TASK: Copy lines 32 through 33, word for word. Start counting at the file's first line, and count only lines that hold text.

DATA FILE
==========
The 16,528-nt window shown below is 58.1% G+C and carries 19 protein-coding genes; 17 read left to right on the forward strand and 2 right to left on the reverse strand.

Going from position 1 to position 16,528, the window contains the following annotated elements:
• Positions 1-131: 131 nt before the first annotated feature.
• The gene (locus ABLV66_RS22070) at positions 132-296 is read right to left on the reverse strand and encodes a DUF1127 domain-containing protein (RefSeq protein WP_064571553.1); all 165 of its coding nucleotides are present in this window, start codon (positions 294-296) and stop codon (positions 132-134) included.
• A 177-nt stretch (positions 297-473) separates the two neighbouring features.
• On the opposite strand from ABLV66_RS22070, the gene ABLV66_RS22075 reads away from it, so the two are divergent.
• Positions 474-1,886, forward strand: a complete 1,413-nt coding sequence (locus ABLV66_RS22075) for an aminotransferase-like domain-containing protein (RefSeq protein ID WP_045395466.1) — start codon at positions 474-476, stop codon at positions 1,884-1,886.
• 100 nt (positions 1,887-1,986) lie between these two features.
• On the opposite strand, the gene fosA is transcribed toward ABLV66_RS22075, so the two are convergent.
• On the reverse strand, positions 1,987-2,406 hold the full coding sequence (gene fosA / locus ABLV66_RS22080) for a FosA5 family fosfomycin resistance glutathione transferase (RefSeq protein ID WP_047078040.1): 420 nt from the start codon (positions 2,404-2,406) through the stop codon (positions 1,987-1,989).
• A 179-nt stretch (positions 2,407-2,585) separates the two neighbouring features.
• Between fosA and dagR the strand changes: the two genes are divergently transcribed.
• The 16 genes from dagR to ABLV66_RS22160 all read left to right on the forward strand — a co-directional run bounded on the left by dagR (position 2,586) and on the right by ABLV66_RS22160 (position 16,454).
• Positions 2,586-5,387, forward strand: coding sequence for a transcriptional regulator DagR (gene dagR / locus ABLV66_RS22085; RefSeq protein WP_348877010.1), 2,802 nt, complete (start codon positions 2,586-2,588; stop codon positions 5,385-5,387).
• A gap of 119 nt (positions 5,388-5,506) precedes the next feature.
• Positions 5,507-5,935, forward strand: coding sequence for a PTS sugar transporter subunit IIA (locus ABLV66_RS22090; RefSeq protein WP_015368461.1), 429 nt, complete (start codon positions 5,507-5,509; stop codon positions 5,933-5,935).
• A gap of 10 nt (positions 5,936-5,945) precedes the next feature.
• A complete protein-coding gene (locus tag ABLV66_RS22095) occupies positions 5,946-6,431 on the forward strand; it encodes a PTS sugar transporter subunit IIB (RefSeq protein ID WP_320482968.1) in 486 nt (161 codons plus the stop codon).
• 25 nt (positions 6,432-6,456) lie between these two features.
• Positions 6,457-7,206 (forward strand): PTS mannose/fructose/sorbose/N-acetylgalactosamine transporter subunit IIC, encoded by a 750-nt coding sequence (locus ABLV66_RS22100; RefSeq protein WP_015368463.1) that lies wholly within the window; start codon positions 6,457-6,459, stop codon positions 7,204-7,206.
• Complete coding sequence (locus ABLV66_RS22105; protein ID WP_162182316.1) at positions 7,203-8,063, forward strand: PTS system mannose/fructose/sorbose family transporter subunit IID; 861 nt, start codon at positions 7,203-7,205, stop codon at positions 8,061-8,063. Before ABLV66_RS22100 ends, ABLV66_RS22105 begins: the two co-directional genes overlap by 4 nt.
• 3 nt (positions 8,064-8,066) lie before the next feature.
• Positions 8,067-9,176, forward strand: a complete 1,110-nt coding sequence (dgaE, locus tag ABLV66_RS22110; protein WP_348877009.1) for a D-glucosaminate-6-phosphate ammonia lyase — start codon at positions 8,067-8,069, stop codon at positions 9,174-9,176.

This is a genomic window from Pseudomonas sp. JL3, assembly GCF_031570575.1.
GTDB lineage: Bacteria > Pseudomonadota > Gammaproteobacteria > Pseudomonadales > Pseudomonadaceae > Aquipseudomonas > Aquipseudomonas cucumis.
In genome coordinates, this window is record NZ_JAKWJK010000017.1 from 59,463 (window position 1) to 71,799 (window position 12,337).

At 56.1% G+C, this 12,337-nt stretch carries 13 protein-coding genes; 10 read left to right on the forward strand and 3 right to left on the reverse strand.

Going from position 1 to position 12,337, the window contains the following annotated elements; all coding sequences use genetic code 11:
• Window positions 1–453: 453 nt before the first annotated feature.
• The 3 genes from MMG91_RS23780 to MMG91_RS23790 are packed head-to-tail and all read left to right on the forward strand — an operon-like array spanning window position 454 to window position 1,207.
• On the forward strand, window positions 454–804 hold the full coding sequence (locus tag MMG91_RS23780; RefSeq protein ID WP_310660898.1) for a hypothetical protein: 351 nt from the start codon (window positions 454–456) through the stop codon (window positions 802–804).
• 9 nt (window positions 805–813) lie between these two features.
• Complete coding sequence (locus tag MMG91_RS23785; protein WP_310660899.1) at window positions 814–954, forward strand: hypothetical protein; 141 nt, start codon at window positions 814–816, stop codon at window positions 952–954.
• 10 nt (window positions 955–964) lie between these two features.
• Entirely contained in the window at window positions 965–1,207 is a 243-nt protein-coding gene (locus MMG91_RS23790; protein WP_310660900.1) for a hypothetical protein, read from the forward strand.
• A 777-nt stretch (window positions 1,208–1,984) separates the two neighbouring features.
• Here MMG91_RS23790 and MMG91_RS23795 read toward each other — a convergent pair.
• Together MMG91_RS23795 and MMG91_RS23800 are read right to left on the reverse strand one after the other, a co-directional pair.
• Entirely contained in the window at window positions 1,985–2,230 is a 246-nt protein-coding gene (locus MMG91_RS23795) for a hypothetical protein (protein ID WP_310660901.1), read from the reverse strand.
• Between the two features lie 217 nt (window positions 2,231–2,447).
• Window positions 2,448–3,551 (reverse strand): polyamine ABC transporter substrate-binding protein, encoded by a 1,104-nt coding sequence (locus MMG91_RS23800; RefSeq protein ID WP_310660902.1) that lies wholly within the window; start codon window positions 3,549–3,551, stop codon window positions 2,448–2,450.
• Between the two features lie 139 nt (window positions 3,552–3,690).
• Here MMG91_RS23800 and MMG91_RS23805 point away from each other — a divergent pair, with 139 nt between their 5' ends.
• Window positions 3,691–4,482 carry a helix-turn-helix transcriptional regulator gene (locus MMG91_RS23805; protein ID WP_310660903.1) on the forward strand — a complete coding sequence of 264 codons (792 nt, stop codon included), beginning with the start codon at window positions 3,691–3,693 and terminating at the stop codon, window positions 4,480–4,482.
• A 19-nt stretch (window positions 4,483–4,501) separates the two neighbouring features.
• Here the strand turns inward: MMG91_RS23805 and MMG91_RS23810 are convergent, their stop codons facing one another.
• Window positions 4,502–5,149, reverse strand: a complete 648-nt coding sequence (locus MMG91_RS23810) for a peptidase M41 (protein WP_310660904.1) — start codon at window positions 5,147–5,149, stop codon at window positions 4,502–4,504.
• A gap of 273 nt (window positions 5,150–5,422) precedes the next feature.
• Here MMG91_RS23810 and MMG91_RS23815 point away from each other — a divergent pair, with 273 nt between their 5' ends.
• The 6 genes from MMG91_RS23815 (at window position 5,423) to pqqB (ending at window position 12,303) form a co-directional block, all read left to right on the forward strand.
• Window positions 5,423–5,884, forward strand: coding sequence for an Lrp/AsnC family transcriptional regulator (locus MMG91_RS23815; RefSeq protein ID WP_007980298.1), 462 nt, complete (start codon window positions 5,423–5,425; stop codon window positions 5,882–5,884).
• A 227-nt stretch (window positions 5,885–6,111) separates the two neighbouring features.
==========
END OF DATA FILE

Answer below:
• 9 nt (window positions 805–813) lie between these two features.
• Complete coding sequence (locus tag MMG91_RS23785; protein WP_310660899.1) at window positions 814–954, forward strand: hypothetical protein; 141 nt, start codon at window positions 814–816, stop codon at window positions 952–954.